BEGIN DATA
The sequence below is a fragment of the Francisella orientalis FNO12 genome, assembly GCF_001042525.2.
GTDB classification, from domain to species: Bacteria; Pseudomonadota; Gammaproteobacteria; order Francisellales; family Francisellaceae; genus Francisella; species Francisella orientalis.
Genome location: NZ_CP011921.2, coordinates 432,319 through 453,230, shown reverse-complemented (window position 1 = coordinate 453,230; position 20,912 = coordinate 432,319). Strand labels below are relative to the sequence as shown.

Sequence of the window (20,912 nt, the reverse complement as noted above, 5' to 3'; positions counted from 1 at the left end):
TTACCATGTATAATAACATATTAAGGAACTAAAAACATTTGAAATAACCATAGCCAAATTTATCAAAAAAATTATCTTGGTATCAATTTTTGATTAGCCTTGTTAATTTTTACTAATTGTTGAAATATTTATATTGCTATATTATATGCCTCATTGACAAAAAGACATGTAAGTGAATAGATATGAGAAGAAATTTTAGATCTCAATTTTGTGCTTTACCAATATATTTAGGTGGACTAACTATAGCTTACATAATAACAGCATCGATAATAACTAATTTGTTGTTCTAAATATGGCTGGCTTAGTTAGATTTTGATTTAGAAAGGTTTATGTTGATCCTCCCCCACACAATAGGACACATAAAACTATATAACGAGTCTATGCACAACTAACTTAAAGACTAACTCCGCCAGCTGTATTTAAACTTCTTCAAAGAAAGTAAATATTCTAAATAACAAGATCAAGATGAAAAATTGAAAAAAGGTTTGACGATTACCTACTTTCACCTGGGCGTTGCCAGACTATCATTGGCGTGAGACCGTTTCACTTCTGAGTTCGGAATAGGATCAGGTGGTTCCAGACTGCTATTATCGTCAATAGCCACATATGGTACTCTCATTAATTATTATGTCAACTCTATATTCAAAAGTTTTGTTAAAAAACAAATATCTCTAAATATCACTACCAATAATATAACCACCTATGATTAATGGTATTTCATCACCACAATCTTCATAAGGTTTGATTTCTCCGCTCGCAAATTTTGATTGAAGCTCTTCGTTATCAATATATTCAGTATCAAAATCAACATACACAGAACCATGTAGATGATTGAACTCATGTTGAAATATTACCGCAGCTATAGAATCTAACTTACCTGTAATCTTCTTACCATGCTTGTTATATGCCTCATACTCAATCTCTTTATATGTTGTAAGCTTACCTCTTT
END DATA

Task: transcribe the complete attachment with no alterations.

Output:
The sequence below is a fragment of the Francisella orientalis FNO12 genome, assembly GCF_001042525.2.
GTDB classification, from domain to species: Bacteria; Pseudomonadota; Gammaproteobacteria; order Francisellales; family Francisellaceae; genus Francisella; species Francisella orientalis.
Genome location: NZ_CP011921.2, coordinates 432,319 through 453,230, shown reverse-complemented (window position 1 = coordinate 453,230; position 20,912 = coordinate 432,319). Strand labels below are relative to the sequence as shown.

Sequence of the window (20,912 nt, the reverse complement as noted above, 5' to 3'; positions counted from 1 at the left end):
TTACCATGTATAATAACATATTAAGGAACTAAAAACATTTGAAATAACCATAGCCAAATTTATCAAAAAAATTATCTTGGTATCAATTTTTGATTAGCCTTGTTAATTTTTACTAATTGTTGAAATATTTATATTGCTATATTATATGCCTCATTGACAAAAAGACATGTAAGTGAATAGATATGAGAAGAAATTTTAGATCTCAATTTTGTGCTTTACCAATATATTTAGGTGGACTAACTATAGCTTACATAATAACAGCATCGATAATAACTAATTTGTTGTTCTAAATATGGCTGGCTTAGTTAGATTTTGATTTAGAAAGGTTTATGTTGATCCTCCCCCACACAATAGGACACATAAAACTATATAACGAGTCTATGCACAACTAACTTAAAGACTAACTCCGCCAGCTGTATTTAAACTTCTTCAAAGAAAGTAAATATTCTAAATAACAAGATCAAGATGAAAAATTGAAAAAAGGTTTGACGATTACCTACTTTCACCTGGGCGTTGCCAGACTATCATTGGCGTGAGACCGTTTCACTTCTGAGTTCGGAATAGGATCAGGTGGTTCCAGACTGCTATTATCGTCAATAGCCACATATGGTACTCTCATTAATTATTATGTCAACTCTATATTCAAAAGTTTTGTTAAAAAACAAATATCTCTAAATATCACTACCAATAATATAACCACCTATGATTAATGGTATTTCATCACCACAATCTTCATAAGGTTTGATTTCTCCGCTCGCAAATTTTGATTGAAGCTCTTCGTTATCAATATATTCAGTATCAAAATCAACATACACAGAACCATGTAGATGATTGAACTCATGTTGAAATATTACCGCAGCTATAGAATCTAACTTACCTGTAATCTTCTTACCATGCTTGTTATATGCCTCATACTCAATCTCTTTATATGTTGTAAGCTTACCTCTTT